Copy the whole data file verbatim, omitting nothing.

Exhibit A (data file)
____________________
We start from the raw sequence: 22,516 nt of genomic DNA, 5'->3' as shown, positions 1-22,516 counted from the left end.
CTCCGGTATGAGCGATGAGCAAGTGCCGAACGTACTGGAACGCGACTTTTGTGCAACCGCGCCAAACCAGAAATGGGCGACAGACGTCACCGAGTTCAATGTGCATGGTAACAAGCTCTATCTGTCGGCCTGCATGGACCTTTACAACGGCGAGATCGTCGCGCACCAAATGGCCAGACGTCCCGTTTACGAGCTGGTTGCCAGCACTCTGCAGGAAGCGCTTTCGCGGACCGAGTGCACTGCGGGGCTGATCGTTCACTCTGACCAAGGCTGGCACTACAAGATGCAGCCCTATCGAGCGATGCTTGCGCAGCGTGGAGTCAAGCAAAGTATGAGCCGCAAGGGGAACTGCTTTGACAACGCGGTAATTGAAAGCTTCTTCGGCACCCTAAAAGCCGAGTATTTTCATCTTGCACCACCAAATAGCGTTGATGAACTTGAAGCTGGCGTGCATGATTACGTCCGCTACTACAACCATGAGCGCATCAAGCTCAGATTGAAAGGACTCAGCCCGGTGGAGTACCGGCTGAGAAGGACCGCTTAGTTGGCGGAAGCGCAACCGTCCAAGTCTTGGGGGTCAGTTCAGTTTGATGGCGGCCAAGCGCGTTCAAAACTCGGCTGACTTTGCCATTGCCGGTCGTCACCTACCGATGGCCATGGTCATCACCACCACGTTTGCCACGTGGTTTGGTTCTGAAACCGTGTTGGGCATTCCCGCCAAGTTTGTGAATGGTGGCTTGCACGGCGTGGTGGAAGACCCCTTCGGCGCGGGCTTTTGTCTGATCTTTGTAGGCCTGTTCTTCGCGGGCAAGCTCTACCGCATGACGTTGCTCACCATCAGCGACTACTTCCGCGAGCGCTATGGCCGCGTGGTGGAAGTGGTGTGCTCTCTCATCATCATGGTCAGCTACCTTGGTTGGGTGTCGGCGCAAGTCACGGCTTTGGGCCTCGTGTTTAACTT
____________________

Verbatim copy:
We start from the raw sequence: 22,516 nt of genomic DNA, 5'->3' as shown, positions 1-22,516 counted from the left end.
CTCCGGTATGAGCGATGAGCAAGTGCCGAACGTACTGGAACGCGACTTTTGTGCAACCGCGCCAAACCAGAAATGGGCGACAGACGTCACCGAGTTCAATGTGCATGGTAACAAGCTCTATCTGTCGGCCTGCATGGACCTTTACAACGGCGAGATCGTCGCGCACCAAATGGCCAGACGTCCCGTTTACGAGCTGGTTGCCAGCACTCTGCAGGAAGCGCTTTCGCGGACCGAGTGCACTGCGGGGCTGATCGTTCACTCTGACCAAGGCTGGCACTACAAGATGCAGCCCTATCGAGCGATGCTTGCGCAGCGTGGAGTCAAGCAAAGTATGAGCCGCAAGGGGAACTGCTTTGACAACGCGGTAATTGAAAGCTTCTTCGGCACCCTAAAAGCCGAGTATTTTCATCTTGCACCACCAAATAGCGTTGATGAACTTGAAGCTGGCGTGCATGATTACGTCCGCTACTACAACCATGAGCGCATCAAGCTCAGATTGAAAGGACTCAGCCCGGTGGAGTACCGGCTGAGAAGGACCGCTTAGTTGGCGGAAGCGCAACCGTCCAAGTCTTGGGGGTCAGTTCAGTTTGATGGCGGCCAAGCGCGTTCAAAACTCGGCTGACTTTGCCATTGCCGGTCGTCACCTACCGATGGCCATGGTCATCACCACCACGTTTGCCACGTGGTTTGGTTCTGAAACCGTGTTGGGCATTCCCGCCAAGTTTGTGAATGGTGGCTTGCACGGCGTGGTGGAAGACCCCTTCGGCGCGGGCTTTTGTCTGATCTTTGTAGGCCTGTTCTTCGCGGGCAAGCTCTACCGCATGACGTTGCTCACCATCAGCGACTACTTCCGCGAGCGCTATGGCCGCGTGGTGGAAGTGGTGTGCTCTCTCATCATCATGGTCAGCTACCTTGGTTGGGTGTCGGCGCAAGTCACGGCTTTGGGCCTCGTGTTTAACTT